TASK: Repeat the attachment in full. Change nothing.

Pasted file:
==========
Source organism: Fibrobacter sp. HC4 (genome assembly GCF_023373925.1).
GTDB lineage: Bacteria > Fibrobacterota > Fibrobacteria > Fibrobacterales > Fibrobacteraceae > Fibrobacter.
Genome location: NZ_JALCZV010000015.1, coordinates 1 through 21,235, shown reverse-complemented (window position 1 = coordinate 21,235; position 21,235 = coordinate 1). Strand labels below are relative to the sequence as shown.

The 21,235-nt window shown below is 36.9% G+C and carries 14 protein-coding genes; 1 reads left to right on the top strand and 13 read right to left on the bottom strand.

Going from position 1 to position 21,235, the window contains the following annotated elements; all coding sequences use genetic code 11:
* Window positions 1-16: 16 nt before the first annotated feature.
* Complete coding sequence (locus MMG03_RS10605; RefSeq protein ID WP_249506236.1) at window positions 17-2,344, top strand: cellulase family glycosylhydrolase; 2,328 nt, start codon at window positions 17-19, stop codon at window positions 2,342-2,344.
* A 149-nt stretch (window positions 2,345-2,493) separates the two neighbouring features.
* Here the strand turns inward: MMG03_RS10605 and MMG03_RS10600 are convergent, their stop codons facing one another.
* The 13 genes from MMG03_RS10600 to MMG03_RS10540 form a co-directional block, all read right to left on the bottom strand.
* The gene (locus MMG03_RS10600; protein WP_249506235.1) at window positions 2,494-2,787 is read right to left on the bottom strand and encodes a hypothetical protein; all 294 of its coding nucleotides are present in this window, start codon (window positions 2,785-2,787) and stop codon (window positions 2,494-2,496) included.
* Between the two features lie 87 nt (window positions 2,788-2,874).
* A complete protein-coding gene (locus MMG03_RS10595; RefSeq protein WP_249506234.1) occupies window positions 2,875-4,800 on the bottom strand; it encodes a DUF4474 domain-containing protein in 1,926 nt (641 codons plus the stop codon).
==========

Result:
Source organism: Fibrobacter sp. HC4 (genome assembly GCF_023373925.1).
GTDB lineage: Bacteria > Fibrobacterota > Fibrobacteria > Fibrobacterales > Fibrobacteraceae > Fibrobacter.
Genome location: NZ_JALCZV010000015.1, coordinates 1 through 21,235, shown reverse-complemented (window position 1 = coordinate 21,235; position 21,235 = coordinate 1). Strand labels below are relative to the sequence as shown.

The 21,235-nt window shown below is 36.9% G+C and carries 14 protein-coding genes; 1 reads left to right on the top strand and 13 read right to left on the bottom strand.

Going from position 1 to position 21,235, the window contains the following annotated elements; all coding sequences use genetic code 11:
* Window positions 1-16: 16 nt before the first annotated feature.
* Complete coding sequence (locus MMG03_RS10605; RefSeq protein ID WP_249506236.1) at window positions 17-2,344, top strand: cellulase family glycosylhydrolase; 2,328 nt, start codon at window positions 17-19, stop codon at window positions 2,342-2,344.
* A 149-nt stretch (window positions 2,345-2,493) separates the two neighbouring features.
* Here the strand turns inward: MMG03_RS10605 and MMG03_RS10600 are convergent, their stop codons facing one another.
* The 13 genes from MMG03_RS10600 to MMG03_RS10540 form a co-directional block, all read right to left on the bottom strand.
* The gene (locus MMG03_RS10600; protein WP_249506235.1) at window positions 2,494-2,787 is read right to left on the bottom strand and encodes a hypothetical protein; all 294 of its coding nucleotides are present in this window, start codon (window positions 2,785-2,787) and stop codon (window positions 2,494-2,496) included.
* Between the two features lie 87 nt (window positions 2,788-2,874).
* A complete protein-coding gene (locus MMG03_RS10595; RefSeq protein WP_249506234.1) occupies window positions 2,875-4,800 on the bottom strand; it encodes a DUF4474 domain-containing protein in 1,926 nt (641 codons plus the stop codon).